What happens when you toss a lit cigarette onto the ground in a drought?

The Alabaster Fire Department helps out with demonstrating how quickly fire can spread. (Sebastian Posey/CBS42)
The Alabaster Fire Department helps out with demonstrating how quickly fire can spread. (Sebastian Posey/CBS42)

ALABASTER, Ala. (WIAT) — CBS42 teamed up with the Alabaster Fire Department to do an experiment showing how quickly things are catching on fire–and how quickly they can spread in these dry conditions.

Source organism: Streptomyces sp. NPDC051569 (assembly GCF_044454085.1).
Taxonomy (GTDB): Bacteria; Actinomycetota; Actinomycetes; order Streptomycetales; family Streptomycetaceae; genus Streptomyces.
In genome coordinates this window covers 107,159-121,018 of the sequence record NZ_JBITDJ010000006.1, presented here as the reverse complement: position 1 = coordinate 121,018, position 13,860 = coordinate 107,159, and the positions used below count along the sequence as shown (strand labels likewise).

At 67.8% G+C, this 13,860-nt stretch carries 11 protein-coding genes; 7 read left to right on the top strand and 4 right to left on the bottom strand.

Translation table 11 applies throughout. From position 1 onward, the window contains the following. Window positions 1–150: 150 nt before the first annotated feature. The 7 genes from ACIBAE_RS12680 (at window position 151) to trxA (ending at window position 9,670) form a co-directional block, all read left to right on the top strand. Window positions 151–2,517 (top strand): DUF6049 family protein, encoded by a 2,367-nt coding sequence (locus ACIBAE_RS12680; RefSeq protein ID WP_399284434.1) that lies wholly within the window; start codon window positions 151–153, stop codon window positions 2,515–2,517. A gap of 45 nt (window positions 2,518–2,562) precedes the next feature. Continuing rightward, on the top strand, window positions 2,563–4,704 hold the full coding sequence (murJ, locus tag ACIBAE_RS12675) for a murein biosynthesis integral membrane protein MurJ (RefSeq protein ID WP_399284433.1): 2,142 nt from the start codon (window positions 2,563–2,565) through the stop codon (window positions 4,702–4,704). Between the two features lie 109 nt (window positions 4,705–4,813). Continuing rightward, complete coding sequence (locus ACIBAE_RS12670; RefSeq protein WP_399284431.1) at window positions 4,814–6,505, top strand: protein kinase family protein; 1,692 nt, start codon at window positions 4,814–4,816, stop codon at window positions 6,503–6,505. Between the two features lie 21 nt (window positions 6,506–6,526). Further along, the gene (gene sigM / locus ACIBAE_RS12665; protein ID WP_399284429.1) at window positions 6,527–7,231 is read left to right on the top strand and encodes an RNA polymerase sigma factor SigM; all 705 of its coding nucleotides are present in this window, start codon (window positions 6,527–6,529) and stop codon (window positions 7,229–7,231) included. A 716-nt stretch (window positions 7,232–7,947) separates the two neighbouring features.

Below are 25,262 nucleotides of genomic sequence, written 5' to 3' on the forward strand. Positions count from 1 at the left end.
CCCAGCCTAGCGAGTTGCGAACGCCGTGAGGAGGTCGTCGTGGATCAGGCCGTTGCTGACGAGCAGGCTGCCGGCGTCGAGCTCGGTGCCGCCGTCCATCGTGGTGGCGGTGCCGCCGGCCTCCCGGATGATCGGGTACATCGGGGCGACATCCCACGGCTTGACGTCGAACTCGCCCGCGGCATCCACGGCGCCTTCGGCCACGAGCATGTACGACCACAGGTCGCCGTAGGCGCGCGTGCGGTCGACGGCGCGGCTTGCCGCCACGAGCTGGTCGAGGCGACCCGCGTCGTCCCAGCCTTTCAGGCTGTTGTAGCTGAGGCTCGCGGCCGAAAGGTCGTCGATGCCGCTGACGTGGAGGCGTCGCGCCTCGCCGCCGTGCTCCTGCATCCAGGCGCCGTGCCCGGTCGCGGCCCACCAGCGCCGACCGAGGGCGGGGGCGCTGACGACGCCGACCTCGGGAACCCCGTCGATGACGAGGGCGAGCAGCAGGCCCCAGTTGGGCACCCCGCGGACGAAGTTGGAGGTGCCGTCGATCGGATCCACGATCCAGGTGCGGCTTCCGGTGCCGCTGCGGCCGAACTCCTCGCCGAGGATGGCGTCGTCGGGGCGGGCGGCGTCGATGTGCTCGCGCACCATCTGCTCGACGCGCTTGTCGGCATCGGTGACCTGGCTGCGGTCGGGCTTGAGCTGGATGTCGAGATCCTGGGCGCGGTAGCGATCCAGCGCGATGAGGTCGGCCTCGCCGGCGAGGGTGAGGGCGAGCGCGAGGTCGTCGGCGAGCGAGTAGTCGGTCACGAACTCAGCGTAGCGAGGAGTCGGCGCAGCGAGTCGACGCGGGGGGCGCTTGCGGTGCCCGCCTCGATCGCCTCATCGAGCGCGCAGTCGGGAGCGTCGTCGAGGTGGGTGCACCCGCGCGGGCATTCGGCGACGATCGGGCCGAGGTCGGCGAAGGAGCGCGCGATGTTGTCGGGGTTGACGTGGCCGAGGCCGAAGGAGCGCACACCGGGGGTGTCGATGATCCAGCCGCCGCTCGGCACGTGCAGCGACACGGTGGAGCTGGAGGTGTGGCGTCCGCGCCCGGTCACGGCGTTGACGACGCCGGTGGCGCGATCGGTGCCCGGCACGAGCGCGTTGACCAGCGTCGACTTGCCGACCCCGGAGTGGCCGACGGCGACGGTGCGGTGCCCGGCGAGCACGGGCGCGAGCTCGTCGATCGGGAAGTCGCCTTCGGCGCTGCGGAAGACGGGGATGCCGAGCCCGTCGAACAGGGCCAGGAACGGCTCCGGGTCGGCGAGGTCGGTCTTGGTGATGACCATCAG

With Alabaster’s assistance, we lit fires using cigarettes and a lighter in a mixture of pine straw and dry grass near the fire station.  What we saw was unsettling–and proves why you have to listen to fire officials about the burn ban.  According to the Alabama Forestry Commission – cigarette fires normally only account for less than 1% of the fires they work, but with the drought conditions, this year has been anything but normal.  “We’re starting to see equipment fires where a farmer will hit a rock with a Bush Hog blade and cause a fire in a field,” said Coleen Vansant, the public relations guru for the Alabama Forestry Commission.  “A chain on a truck, dragging along the pavement and putting sparks up, too.  More untraditional causes than we normally have.”

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